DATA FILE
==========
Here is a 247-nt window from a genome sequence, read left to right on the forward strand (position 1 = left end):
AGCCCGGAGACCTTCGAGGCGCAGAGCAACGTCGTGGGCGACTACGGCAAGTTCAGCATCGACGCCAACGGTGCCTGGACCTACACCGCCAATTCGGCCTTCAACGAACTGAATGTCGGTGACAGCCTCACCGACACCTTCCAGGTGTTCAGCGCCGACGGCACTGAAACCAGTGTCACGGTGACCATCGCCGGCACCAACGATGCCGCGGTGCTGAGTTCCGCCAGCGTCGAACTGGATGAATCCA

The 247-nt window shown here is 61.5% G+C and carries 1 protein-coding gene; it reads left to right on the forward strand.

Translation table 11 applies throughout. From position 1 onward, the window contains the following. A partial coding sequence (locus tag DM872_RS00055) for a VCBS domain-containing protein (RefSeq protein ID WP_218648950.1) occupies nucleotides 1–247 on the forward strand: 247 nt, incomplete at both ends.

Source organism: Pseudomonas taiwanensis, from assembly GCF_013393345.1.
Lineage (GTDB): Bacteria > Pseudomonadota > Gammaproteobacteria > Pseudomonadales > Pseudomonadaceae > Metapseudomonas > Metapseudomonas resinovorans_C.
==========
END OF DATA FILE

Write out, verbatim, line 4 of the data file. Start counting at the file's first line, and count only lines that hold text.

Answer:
Translation table 11 applies throughout. From position 1 onward, the window contains the following. A partial coding sequence (locus tag DM872_RS00055) for a VCBS domain-containing protein (RefSeq protein ID WP_218648950.1) occupies nucleotides 1–247 on the forward strand: 247 nt, incomplete at both ends.